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"So startups are just an inefficiency imposed on wealth transfer from VCs to landlords. What if someone disrupted the industry and connected VCs directly to landlords?"

;)

(Source: https://labnotes.org/weekend-reading-hi-id-like-to-add-you/)




Seems like VCs would do well to buy some housing. A few more years of rent hikes down the line, "far below-market housing" could be a seriously compelling employee benefit. Apartments big enough to raise a family in would do wonders for employee retention.


Andreessen's family is one of the largest property owners in Silicon Valley via his wife's father, John Arrillaga.

https://en.wikipedia.org/wiki/John_Arrillaga


That doesn't make sense though. They could still provide the same benefit by renting the apartment and giving it to the employee. Unless you think VCs should be betting on real estate, because that's the only advantage - they get the upside if the property goes up in value.


Currently, VCs must fund salary increases to keep pace with rent hikes. Renting apartments for employees just shuffles the numbers around. VCs could buy their way out of exposure to this phenomenon by owning their employee's homes and not increasing the rent.

Yes, this is a bet on rising home prices in the Bay Area, but that seems basically equal to a bet on the Bay Area tech ecosystem, which is already their core business.


I dunno, maybe it makes sense, but there seems to me to be something incredibly demeaning about living in housing owned by your employer. Very....19th century. Is there a company store?


"Here's some Amazon credits. Knock yourself out"


This is something that has existed before https://en.wikipedia.org/wiki/Company_town

I've lived in 'man camps' on remote jobs where it was easier to just put up trailers for workers than put them all in hotels. Or sometimes there isn't any temporary housing options available so you get to stay in the man camp. Pretty sure programmers aren't going to fall into line for that option though.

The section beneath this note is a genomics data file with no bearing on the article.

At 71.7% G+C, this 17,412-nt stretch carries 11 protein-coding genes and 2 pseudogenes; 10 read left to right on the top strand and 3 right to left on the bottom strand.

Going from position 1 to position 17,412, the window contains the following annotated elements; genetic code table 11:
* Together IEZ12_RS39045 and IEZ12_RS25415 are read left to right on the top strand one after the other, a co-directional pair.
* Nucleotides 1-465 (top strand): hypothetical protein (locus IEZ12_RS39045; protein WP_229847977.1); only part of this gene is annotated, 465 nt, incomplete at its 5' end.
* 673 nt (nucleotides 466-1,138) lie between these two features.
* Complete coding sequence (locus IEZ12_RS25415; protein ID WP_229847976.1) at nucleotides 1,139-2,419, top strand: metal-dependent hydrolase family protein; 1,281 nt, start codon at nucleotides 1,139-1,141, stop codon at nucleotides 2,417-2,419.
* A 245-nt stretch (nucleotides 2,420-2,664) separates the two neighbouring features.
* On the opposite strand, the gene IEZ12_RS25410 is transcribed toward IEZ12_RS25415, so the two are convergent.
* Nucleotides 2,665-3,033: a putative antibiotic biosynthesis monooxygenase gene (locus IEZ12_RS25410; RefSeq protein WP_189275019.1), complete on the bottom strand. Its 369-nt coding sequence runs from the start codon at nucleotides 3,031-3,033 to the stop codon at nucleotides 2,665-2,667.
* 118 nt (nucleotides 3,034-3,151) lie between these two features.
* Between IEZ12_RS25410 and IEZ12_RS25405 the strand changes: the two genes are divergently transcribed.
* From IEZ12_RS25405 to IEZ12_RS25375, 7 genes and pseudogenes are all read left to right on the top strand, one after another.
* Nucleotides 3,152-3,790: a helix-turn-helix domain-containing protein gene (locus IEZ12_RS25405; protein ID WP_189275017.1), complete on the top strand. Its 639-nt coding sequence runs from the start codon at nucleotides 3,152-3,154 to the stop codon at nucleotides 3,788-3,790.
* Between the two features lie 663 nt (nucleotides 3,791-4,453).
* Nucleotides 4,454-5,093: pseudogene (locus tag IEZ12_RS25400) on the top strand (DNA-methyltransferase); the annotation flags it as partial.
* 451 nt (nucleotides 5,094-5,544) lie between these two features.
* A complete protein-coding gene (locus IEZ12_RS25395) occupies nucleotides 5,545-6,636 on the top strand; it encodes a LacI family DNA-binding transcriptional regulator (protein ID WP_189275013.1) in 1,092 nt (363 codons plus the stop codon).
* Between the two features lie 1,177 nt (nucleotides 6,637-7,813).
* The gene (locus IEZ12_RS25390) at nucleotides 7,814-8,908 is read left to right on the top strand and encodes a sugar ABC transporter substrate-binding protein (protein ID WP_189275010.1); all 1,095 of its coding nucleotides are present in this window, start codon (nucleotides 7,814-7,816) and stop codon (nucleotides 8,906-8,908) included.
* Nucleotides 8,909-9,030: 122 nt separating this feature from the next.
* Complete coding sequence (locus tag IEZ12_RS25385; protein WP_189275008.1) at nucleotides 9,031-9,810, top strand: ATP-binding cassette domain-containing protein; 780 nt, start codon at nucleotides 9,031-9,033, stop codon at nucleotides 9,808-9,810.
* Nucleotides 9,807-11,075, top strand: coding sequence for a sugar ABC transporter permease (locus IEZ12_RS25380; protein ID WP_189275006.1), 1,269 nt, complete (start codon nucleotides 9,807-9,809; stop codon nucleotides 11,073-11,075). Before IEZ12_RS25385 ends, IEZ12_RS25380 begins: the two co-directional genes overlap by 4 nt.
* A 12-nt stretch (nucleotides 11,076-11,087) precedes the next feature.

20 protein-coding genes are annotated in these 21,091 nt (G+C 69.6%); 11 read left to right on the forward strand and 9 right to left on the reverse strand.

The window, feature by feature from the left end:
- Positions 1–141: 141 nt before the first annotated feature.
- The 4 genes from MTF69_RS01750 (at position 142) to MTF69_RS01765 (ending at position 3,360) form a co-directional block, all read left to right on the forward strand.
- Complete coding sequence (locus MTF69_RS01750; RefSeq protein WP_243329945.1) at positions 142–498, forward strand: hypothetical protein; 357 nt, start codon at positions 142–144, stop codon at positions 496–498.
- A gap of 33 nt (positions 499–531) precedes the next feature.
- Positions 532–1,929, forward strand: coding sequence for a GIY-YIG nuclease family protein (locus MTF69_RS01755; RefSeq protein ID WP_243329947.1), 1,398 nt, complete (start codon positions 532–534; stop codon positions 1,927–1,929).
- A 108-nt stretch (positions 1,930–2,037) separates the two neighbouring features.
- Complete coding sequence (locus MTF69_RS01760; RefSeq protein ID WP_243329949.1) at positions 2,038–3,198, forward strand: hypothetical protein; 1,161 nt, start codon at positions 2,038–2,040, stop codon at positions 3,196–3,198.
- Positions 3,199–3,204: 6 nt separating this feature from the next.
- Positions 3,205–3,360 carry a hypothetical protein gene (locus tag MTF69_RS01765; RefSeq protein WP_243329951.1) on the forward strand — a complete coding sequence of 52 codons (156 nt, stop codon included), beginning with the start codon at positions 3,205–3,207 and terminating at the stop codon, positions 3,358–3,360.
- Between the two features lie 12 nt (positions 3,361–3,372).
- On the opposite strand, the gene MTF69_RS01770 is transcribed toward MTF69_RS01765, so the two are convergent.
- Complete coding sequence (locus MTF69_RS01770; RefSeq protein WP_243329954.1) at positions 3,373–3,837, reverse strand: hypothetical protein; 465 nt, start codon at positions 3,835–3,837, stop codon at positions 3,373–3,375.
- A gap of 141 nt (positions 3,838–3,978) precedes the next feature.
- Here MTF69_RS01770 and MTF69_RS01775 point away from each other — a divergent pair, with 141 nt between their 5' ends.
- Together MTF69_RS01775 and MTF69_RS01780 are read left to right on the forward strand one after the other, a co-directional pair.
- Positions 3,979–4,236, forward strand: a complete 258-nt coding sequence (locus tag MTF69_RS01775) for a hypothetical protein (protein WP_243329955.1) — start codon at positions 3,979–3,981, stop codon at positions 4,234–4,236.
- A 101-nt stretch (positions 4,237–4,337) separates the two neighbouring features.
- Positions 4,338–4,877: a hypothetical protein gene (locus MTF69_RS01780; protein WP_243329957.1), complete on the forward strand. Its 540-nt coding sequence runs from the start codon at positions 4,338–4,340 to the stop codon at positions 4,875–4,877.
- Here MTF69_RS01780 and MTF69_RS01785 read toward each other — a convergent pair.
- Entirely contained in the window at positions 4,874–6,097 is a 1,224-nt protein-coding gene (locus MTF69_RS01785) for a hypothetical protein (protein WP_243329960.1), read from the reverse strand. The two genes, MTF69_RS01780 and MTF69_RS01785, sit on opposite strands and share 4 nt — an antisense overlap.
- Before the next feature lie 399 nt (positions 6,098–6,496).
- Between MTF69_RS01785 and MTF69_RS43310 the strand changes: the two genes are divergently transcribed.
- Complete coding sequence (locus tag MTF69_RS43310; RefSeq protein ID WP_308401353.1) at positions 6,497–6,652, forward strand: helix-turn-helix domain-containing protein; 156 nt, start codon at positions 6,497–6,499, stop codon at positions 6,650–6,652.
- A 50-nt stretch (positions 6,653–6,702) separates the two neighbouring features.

This wouldn't be remote, though - there'd be a few dozen such company towns on overlapping geography. True, you'd need to move to change employers, but it could just be across the street.


Houses are comfier to live in than apartments?


IIRC Microsoft bought the apartments across the street for visitors and interviewees, cheaper.


That's more or less Erlich Bachman's strategy in the show "Silicon Valley". Buy a house and rent it to one man startups for equity...

Life imitates art...


Don't startup incubators long predate the show?


> Seems like VCs would do well to buy some housing.

Incubators yes. But exchanging a place to stay for equity (as OP alluded to) is mostly in the realm of the show although it has happened a few times in real life as well...

Example: http://fusion.net/story/134163/silicon-valleys-startup-castl...


The savings would be great, but what happens when you want to change jobs, but not cities? I'd be a little weary of renting from my employer.


The median rent on a 1-bedroom in SF has increased from $2500 in 2010 to $3600 in 2016.

I don't accumulate as much stuff as some do, but I'd say $12k/year in extra discretionary cash (not just throughput to a landlord) is more than adequate compensation for the risk of a cross-town move.


Sounds like company towns all over again. VCs could open their own stores and sell food and only accept their own currency. And they can pay you in their own currency so you don't have any exchange rate costs. Oh, until you want to get out.




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